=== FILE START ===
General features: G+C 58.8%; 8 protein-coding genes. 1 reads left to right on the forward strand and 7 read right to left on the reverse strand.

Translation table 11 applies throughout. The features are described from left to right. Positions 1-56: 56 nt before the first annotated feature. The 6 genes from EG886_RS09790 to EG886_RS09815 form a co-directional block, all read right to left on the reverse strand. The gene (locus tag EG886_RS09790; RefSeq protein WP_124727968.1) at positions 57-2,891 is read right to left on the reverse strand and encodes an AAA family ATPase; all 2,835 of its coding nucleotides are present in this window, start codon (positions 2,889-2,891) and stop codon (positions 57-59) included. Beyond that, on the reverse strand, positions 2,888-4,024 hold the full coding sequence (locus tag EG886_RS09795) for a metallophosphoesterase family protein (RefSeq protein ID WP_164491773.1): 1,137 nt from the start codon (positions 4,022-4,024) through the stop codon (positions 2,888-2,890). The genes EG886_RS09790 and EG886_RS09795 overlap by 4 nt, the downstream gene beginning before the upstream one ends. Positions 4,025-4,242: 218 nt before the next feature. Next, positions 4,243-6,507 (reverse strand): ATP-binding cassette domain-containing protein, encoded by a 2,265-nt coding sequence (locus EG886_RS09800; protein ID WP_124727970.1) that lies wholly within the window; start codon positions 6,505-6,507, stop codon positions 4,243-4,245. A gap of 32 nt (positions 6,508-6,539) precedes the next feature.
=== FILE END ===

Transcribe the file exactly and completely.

General features: G+C 58.8%; 8 protein-coding genes. 1 reads left to right on the forward strand and 7 read right to left on the reverse strand.

Translation table 11 applies throughout. The features are described from left to right. Positions 1-56: 56 nt before the first annotated feature. The 6 genes from EG886_RS09790 to EG886_RS09815 form a co-directional block, all read right to left on the reverse strand. The gene (locus tag EG886_RS09790; RefSeq protein WP_124727968.1) at positions 57-2,891 is read right to left on the reverse strand and encodes an AAA family ATPase; all 2,835 of its coding nucleotides are present in this window, start codon (positions 2,889-2,891) and stop codon (positions 57-59) included. Beyond that, on the reverse strand, positions 2,888-4,024 hold the full coding sequence (locus tag EG886_RS09795) for a metallophosphoesterase family protein (RefSeq protein ID WP_164491773.1): 1,137 nt from the start codon (positions 4,022-4,024) through the stop codon (positions 2,888-2,890). The genes EG886_RS09790 and EG886_RS09795 overlap by 4 nt, the downstream gene beginning before the upstream one ends. Positions 4,025-4,242: 218 nt before the next feature. Next, positions 4,243-6,507 (reverse strand): ATP-binding cassette domain-containing protein, encoded by a 2,265-nt coding sequence (locus EG886_RS09800; protein ID WP_124727970.1) that lies wholly within the window; start codon positions 6,505-6,507, stop codon positions 4,243-4,245. A gap of 32 nt (positions 6,508-6,539) precedes the next feature.